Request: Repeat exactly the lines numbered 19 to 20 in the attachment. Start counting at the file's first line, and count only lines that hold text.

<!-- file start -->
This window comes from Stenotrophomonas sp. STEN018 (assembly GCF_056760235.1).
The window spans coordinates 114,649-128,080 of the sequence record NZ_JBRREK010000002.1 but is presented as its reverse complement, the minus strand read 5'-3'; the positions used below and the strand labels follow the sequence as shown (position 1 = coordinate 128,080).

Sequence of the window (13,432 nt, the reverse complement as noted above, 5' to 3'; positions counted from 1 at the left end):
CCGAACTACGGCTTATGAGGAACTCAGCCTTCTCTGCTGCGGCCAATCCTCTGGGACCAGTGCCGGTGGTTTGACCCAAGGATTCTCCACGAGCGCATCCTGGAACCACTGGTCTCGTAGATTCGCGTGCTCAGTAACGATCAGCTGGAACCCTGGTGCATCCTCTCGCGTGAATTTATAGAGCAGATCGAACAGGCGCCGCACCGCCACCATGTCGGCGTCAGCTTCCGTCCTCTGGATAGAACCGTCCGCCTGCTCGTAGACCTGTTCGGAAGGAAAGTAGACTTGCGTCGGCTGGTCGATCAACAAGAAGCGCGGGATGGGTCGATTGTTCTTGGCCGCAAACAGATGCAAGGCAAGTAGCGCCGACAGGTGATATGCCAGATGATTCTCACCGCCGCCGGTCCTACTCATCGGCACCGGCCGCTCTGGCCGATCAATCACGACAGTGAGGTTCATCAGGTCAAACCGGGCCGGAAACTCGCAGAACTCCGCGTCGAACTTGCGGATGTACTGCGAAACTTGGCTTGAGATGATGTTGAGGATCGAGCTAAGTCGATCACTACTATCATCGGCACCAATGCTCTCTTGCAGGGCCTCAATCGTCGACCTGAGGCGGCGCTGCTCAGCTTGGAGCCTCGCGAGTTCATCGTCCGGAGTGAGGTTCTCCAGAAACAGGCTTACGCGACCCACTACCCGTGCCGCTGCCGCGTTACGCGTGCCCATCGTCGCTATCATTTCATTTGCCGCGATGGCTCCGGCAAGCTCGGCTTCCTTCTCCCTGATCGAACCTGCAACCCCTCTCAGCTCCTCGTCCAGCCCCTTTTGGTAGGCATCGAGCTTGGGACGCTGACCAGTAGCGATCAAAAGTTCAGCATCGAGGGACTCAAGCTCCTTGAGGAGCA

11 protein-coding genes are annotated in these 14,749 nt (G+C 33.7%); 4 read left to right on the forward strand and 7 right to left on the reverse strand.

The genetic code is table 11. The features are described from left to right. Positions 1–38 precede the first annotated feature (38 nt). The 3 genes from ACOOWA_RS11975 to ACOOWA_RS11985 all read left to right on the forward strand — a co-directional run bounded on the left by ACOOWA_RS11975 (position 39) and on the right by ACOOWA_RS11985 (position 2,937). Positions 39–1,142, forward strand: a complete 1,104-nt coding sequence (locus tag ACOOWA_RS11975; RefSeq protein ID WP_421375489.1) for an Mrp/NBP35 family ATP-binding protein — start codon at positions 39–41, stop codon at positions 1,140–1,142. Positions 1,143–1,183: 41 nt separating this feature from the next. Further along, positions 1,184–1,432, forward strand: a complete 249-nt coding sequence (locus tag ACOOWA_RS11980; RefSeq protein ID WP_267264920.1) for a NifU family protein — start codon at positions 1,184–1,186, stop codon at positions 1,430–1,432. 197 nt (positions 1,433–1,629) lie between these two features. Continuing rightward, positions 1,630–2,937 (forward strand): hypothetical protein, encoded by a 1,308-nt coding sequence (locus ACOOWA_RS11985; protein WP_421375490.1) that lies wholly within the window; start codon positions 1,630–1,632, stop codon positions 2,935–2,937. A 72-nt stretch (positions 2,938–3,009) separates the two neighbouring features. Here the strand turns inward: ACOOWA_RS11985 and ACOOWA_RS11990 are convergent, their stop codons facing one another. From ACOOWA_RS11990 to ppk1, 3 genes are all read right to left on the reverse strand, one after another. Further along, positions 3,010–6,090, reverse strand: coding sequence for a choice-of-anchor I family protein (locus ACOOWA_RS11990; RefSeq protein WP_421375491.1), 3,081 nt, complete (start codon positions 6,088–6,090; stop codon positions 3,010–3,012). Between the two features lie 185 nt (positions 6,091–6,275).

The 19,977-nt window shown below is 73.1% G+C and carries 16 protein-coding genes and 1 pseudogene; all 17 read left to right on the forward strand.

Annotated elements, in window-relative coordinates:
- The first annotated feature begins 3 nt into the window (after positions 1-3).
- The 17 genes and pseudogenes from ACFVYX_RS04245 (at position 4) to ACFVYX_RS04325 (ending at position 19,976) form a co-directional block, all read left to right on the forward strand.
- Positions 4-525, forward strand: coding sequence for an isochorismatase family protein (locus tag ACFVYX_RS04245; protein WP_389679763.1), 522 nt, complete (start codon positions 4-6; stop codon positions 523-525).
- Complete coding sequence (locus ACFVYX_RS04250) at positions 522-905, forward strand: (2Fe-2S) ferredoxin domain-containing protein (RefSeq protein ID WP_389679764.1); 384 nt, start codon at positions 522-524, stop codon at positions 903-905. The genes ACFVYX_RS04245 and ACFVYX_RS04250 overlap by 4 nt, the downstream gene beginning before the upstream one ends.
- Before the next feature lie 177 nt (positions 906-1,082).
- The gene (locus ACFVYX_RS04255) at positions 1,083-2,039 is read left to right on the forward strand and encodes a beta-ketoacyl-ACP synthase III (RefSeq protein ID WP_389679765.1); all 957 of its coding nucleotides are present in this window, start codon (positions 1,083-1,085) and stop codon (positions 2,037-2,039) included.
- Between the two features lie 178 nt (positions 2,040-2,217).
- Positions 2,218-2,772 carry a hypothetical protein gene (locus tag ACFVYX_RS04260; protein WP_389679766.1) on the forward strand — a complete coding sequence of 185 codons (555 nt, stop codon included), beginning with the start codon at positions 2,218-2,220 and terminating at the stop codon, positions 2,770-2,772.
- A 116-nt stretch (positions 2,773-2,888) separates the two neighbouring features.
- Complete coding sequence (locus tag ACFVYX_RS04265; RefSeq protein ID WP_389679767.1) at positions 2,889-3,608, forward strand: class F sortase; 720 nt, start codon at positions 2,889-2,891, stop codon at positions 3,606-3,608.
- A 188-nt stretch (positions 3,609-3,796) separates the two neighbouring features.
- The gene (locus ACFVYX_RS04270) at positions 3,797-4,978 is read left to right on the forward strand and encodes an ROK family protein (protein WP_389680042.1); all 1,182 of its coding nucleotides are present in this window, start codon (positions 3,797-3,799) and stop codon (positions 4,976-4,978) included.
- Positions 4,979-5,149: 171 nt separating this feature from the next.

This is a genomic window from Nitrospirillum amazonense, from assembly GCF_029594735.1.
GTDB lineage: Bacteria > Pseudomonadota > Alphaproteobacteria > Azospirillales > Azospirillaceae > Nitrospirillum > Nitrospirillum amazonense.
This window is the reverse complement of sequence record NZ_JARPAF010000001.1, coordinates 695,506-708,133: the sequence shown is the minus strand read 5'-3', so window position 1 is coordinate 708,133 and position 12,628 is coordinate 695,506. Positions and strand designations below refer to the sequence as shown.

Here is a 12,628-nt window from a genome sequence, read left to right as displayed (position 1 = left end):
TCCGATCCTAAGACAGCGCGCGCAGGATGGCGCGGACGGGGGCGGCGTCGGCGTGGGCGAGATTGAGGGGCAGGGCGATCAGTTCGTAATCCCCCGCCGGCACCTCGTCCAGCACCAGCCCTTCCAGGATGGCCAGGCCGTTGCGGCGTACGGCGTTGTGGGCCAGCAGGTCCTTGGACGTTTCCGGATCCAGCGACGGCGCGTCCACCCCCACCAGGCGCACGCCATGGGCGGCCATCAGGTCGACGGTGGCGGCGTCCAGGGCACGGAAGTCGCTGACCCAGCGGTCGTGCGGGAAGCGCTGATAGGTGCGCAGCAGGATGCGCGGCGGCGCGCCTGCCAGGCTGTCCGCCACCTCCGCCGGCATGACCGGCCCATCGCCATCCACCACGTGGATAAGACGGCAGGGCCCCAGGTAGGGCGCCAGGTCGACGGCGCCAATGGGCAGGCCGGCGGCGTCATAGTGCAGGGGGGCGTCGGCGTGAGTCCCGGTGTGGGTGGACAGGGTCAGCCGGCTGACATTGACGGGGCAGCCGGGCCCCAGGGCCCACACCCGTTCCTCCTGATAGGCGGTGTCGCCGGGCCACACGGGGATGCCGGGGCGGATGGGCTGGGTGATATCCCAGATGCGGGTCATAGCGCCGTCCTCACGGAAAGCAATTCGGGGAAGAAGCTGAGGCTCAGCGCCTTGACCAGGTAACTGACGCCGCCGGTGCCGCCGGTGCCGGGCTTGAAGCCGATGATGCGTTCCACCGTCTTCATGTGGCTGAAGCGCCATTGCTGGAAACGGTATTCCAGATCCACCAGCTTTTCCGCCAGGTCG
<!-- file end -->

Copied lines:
- A 188-nt stretch (positions 3,609-3,796) separates the two neighbouring features.
- The gene (locus ACFVYX_RS04270) at positions 3,797-4,978 is read left to right on the forward strand and encodes an ROK family protein (protein WP_389680042.1); all 1,182 of its coding nucleotides are present in this window, start codon (positions 3,797-3,799) and stop codon (positions 4,976-4,978) included.